To commemorate the 150th anniversary of the birth of this unique Franciscan, the Franciscan Friars of the Atonement have published a popular life of this exceptional man. Fire in the Night is the legacy of Fr Paul of Graymoor, who together with Lurana Mary White founded the Society of the Atonement.  God raised up two souls with a passion for Church unity in the spirit of St Francis of Assisi. The lives of Fr Paul Wattson and Mother Lurana White and the birth of the Society of the Atonement are testaments to an undying passion. This passion stems from the heartbeat of Jesus himself, and his prayer at his Last Supper, “That they all may be one; as thou, Father, art in me, and I in thee, that they also may be one in us…” (Jn 17:21). The passion of Christ for unity is a heart-felt energy that flows through us, not from us. It is the energy that carries us on our life’s journey. From Love we come—to Love we go!

Light a candle in a dark room and watch as the light instantly overcomes the darkness. Observe the power and grace of that single solitary flame dancing with life! Now light another candle and feel the hope it brings. Now light several candles from the first two and experience the added warmth, illumination, and comfort they give.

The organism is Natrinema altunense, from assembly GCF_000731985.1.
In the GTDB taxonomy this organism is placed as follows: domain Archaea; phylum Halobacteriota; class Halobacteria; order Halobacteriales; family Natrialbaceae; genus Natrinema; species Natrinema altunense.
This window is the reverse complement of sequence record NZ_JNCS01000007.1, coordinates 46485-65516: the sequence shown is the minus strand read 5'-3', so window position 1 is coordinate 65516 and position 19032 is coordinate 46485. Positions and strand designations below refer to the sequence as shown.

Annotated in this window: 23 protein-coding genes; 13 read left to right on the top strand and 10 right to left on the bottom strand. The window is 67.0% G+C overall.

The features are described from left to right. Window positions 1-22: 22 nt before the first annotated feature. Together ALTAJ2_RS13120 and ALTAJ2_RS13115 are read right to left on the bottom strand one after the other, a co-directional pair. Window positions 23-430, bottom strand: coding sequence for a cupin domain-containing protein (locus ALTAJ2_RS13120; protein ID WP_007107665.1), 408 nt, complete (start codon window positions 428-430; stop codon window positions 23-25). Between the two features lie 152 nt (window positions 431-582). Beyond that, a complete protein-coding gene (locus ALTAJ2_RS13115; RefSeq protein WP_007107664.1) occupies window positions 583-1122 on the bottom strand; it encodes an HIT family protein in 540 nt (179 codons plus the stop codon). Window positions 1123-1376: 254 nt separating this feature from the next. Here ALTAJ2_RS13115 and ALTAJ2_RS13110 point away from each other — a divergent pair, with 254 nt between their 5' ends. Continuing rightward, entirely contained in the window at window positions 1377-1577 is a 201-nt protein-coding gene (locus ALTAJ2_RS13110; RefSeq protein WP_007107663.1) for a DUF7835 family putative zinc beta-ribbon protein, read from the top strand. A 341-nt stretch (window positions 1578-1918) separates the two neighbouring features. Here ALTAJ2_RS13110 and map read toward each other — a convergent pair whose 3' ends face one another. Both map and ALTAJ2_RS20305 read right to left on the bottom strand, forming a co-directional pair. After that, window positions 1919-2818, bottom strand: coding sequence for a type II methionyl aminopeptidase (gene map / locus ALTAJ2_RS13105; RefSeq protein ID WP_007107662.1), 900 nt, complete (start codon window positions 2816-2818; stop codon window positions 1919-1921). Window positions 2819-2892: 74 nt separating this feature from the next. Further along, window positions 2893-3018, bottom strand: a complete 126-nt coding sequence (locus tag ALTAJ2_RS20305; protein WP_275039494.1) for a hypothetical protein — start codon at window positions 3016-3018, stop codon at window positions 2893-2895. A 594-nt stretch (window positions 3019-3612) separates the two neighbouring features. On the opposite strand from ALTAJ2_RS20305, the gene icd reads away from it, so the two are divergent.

The Easter Vigil begins in darkness with this sign: the light of Christ passed from the Paschal candle, from one person to another through the congregation. Both Fr. Paul and Mother Lurana of Graymoor were living flames of God’s desire for unity in Christ’s Body, the Church as in the words of Pope Benedict XVI, “Restless in the dark, we grow together in the Light.”

Fr Paul knew well the darkness that hangs over many a prophetic soul. Self-doubt and spiritual anguish plagued him, and not only in the early years of his vocation. Even as God confirmed his path, he suffered blows such as alienation from friends and colleagues and charges of disloyalty and mental imbalance. Assaults from all sides included downright lies and came even from a few within the Society of the Atonement.

Sometimes our fire is extinguished. Spirit-knit friends re-kindle that flame, as Francis and Clare and Fr Paul and Mother Lurana did for each other. There are torch bearers in this world and then there are living lights and leaders of movements.  Fr Paul lifted the torch for the unity of Christians, and the healing of divisions that had rent the garment of Christ. He is a living light of  passion for Christian unity.